Just because we talk here doesn’t signify that there is democracy, not because we do our activities or have a sector of Colombians accompanying us does it signify that we have democracy here. For that reason, I too demand on behalf of this opposition, the democratic opposition of the people, I demand guarantees, not of speech, but that we can accompany the people of Colombia in their tragedy, a people of whom more than half are living in poverty, a people of whom more than a quarter are mired in indigence, a people who currently receive from their government decisions absolutely contrary to the social reality of this country.

In this way, Dr. María Corina, I want to express to you our concern for what is occurring in Venezuela, and we hope that in a spirit of conciliation, you will be able to resolve your political conflicts of this moment.

Translation mine.

Recall that the last time we heard about MariCori, she was shut out of an audience with Colombian President Juan Manuel Santos — who, unlike his predecessor, El Narco Uribe, is on good terms with the Venezuelan government, and seems disposed to want to stay out of the neighboring country’s internal affairs. MariCori wangled an invite to address the Colombian congress instead, no doubt hoping to find a totally captive and sympathetic audience there.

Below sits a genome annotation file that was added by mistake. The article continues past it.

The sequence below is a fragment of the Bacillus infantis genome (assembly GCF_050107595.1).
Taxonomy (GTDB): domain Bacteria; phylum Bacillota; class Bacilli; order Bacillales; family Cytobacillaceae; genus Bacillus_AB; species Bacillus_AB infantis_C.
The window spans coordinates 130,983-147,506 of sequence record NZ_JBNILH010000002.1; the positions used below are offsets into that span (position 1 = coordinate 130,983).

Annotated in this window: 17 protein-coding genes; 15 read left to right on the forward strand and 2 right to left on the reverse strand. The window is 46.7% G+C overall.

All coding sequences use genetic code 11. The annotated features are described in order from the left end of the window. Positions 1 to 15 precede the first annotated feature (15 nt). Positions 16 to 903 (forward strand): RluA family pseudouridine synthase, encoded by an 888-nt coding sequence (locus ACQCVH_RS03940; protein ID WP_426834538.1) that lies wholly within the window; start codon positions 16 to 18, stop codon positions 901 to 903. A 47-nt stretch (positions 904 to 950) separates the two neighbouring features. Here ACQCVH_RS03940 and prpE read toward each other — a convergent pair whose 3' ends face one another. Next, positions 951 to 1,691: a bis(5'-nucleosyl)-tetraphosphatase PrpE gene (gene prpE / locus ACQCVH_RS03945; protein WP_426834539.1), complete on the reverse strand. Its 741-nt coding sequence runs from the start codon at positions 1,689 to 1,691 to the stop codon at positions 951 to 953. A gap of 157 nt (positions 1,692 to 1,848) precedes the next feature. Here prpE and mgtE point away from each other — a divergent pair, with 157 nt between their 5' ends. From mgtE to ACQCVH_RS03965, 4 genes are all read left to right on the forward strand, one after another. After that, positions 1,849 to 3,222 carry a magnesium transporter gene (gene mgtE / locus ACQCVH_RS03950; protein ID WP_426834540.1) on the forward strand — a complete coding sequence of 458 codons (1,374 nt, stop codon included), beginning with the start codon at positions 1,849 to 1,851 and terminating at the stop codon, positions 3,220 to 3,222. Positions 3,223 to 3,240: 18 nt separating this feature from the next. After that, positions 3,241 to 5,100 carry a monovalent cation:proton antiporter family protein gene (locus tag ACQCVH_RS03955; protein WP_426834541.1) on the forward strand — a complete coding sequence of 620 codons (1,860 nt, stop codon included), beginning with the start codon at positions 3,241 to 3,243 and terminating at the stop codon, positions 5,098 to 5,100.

As you can see above, she didn’t get exactly what she’d been counting on. She got a very polite, but very to-the-point dressing-down from a Colombian oppositionist who faces a great deal more political persecution than she could ever claim, legitimately or otherwise. And with that, she got a timely reminder of the tremendous irony of her own position, and of how silly she and her comrades are to come whining to the Colombian government about matters which obviously are of no concern to it.